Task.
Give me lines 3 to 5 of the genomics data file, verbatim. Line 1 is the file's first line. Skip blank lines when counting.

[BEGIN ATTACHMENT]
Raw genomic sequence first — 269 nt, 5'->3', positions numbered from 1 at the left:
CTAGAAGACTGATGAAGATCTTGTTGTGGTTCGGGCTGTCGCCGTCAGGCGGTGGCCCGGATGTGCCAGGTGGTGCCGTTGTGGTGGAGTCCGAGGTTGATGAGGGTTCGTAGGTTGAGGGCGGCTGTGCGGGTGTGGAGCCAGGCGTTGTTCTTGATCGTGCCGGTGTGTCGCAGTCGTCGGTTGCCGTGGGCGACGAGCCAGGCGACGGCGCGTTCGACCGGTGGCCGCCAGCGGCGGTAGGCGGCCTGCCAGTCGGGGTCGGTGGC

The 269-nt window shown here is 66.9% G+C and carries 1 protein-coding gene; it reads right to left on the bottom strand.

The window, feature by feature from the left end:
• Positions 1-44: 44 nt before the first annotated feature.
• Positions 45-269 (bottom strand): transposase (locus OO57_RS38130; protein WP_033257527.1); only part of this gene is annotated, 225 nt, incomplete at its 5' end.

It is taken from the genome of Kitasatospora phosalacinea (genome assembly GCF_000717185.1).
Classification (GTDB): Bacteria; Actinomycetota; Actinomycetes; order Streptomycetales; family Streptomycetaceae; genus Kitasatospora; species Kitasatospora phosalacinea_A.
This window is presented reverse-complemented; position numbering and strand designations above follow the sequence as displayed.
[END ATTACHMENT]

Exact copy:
The 269-nt window shown here is 66.9% G+C and carries 1 protein-coding gene; it reads right to left on the bottom strand.

The window, feature by feature from the left end:
• Positions 1-44: 44 nt before the first annotated feature.